May 15, 1905


Mr. EMMERSON moved to strike out section 1 of tlie amended Bill. Motion agreed to. Mr. EMMERSON moved to substitute the following therefor : The directors may annually appoint from among themselves an executive committee composed of at least three directors, for such pur- poses and with such powers as the directors by bydaw determine ; and the president shall be ex-officio member of said committee.


IND

William Findlay Maclean

Independent Conservative

Mr. W. F. MACLEAN.

Can it be the case under this legislation that not one of the members of this executive shall be British subjects, that the executive may be composed absolutely of aliens? _

Topic:   PRIVATE BILLS.
Subtopic:   OTTAWA AND NEW YORK RAILWAY COMPANY.
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LIB

Charles Smith Hyman (Minister Without Portfolio)

Liberal

Mr. HYMAN.

1 presume so, under the wording of that section. But they must be elected by those they represent, a majority of whom must be British subjects. A majority of the directors must be Bri-t.tish subjects, and it is they who elect the executive and have control.

Topic:   PRIVATE BILLS.
Subtopic:   OTTAWA AND NEW YORK RAILWAY COMPANY.
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IND

William Findlay Maclean

Independent Conservative

Mr. W. F. MACLEAN.

But this is another way of having an American directorate over a Canadian railway company. That is the thing we have been trying to avoid, and now we have got it.

Topic:   PRIVATE BILLS.
Subtopic:   OTTAWA AND NEW YORK RAILWAY COMPANY.
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CON

George Eulas Foster

Conservative (1867-1942)

Mr. FOSTER.

Is it a condition that the executive must be members of the directorate?

Topic:   PRIVATE BILLS.
Subtopic:   OTTAWA AND NEW YORK RAILWAY COMPANY.
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LIB

Henry Robert Emmerson (Minister of Railways and Canals)

Liberal

Mr. EMMERSON.

Yes. The same principle has been followed in the matter of some other Bills that were before parliament, notably, that of the Grand Trunk Pacific, and there was no exception raised at that time. The object of this is to have a committee right on the spot here in Canada, and necessarily they would require to be British subjects residing here.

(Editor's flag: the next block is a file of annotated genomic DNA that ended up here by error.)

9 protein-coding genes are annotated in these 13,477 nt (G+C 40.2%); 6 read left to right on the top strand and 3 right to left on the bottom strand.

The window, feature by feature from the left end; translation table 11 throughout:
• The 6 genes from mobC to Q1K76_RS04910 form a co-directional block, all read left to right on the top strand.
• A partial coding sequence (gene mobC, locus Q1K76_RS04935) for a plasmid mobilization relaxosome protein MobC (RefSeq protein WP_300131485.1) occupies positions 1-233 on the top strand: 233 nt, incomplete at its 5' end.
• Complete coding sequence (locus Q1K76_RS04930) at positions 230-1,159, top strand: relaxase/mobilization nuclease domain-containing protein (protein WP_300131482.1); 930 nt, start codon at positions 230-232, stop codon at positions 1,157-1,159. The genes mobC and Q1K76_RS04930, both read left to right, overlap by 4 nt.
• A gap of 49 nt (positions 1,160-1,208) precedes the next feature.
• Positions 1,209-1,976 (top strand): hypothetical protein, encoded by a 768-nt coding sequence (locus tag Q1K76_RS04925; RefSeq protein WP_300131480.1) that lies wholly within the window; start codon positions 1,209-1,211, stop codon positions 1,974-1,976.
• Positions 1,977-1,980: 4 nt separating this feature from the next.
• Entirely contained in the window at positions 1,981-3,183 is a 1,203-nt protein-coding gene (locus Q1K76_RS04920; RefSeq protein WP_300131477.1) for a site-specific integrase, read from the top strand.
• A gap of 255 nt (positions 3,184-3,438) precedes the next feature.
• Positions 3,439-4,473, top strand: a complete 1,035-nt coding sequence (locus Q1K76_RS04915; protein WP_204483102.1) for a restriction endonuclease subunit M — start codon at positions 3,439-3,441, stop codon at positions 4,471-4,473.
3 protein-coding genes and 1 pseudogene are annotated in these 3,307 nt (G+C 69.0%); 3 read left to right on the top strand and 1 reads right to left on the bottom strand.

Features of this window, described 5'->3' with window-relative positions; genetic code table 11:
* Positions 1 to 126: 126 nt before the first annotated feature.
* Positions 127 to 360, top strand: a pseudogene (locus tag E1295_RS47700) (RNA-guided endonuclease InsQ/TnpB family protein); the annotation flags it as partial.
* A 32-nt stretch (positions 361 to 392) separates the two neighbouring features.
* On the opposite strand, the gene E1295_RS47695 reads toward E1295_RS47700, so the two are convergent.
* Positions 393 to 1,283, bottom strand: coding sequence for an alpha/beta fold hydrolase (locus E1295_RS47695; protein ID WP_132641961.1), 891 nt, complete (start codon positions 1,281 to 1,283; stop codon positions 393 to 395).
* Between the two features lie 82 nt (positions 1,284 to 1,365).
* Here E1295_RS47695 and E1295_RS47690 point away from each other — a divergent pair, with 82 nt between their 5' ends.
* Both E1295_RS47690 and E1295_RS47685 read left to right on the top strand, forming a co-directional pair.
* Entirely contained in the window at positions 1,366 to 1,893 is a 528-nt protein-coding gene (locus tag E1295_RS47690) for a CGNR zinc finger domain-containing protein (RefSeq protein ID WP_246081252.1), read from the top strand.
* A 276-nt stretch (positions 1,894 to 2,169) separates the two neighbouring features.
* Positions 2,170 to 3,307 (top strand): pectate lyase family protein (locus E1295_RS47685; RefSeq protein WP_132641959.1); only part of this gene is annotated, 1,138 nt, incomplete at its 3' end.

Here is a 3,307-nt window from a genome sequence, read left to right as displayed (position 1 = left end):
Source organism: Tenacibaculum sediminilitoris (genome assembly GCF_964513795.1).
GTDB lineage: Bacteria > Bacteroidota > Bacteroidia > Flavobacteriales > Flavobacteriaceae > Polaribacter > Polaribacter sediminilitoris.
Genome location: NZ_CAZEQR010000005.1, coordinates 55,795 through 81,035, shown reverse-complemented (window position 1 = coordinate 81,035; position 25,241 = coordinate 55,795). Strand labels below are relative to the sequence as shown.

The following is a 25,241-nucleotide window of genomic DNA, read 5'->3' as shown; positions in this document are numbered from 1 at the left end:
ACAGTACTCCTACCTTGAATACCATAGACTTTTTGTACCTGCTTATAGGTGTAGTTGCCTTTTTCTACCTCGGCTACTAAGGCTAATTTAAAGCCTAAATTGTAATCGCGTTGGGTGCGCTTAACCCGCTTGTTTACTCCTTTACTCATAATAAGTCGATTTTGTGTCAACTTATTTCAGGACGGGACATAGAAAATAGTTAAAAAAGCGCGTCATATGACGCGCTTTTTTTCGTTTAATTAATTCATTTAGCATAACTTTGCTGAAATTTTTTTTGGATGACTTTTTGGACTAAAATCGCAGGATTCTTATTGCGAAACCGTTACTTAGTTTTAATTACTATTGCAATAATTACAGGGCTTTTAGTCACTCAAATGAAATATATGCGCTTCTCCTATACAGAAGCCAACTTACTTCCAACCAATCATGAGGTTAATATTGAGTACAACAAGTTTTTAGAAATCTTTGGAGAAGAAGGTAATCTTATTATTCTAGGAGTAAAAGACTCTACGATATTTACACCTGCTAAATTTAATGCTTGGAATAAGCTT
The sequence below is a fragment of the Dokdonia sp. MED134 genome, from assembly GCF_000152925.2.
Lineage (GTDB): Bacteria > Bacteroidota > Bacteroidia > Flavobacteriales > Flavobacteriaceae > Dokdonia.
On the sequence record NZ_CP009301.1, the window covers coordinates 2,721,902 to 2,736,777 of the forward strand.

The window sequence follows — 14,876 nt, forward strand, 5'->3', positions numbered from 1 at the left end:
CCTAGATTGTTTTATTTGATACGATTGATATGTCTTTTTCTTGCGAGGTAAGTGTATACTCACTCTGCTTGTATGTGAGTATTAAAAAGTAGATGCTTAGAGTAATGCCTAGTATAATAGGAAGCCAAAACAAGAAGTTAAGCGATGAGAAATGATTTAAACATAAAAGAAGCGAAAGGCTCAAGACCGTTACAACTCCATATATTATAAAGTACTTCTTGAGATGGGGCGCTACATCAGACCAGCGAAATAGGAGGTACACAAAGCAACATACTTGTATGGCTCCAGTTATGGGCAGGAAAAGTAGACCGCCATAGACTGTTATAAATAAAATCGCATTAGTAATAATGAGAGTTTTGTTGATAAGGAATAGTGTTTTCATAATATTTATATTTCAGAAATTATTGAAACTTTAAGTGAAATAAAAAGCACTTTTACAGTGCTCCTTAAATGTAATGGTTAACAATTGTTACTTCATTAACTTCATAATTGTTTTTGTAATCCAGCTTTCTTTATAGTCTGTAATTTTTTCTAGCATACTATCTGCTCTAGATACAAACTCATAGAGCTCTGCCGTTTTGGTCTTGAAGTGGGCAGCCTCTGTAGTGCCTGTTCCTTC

Topic:   PRIVATE BILLS.
Subtopic:   OTTAWA AND NEW YORK RAILWAY COMPANY.
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?

Mr. W. F.@

(MACLEAN. Now will not the same thing happen in regard to the other Vanderbilt interests in Canada? Take the Canada Southern and roads like that-they will be administered and managed in the same way. The object of the Railway Commission is to have men in Canada responsible to the Canadian people and to the Canadian Railway Commission, and who can be brought J)efore it. Now there will be an executive that you cannot reach, men residing in New York; they may be the board and elected by residents here. The other day the Minister of Railways said the object he had in view was to have somebody in Canada who could be called before the Railway Commission, or before the government's Railway Committee, to make explanations, and who could be held responsible. That was declared to be the policy of the government. Now this executive can be in New York, or can be outside of tills country ; and in a few days it will happen that the Vanderbilt [DOT] interest will ask for the same legislation for ail their 190*

railroads, and once they get in the thin edge of the wedge, they will start buying railroads all over this country and administer them by a small executive in 42nd street station, in New York. If that is the object of the government, they ought to say so.

Topic:   PRIVATE BILLS.
Subtopic:   OTTAWA AND NEW YORK RAILWAY COMPANY.
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LIB

Henry Robert Emmerson (Minister of Railways and Canals)

Liberal

Mr. EMMERSON.

It does seem to me that my hon. friend is straining at a gnat in this matter. In all our corporations we have what we call managing directors, they control the routine, and they practically control the entire business of these corporations.

.Mr w. F. MACLEAN. Who do ?

Topic:   PRIVATE BILLS.
Subtopic:   OTTAWA AND NEW YORK RAILWAY COMPANY.
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LIB

Henry Robert Emmerson (Minister of Railways and Canals)

Liberal

Mr. EMMERSON.

The managing directors, under the responsibility that rests with the directorate who appoint that managing directorate. Now here you have under your legislation required that every railway corporation shall have a board, a majority of whom shall be British subjects. Now that majority can control the board, they can control the selection of the executive provided by this section. Therefore, it seems to me that no difficulty can arise. The mere management, the mere directors, the mere train service surely are not of very material moment in this Bill. They are of moment to the company who are interested in serving the needs of the people, and in accommodating its patrons. But the real responsibility for the corporation rests with the board, a majority of whom are British subjects, and this executive must be responsible to that board ; they must be guided by it, and directed by it on every point. Surely there are no Canadian interests that will suffer by reason of this fact, nor would it be good policy to invite capital to come into Canada and to tie it up at every point. I think it is carrying the principle of restriction quite too far indeed for us to refuse to give a Board of Directors, a majority of whom are British subjects, the right to select any one, two or three of their number to manage the everyday affairs of the company.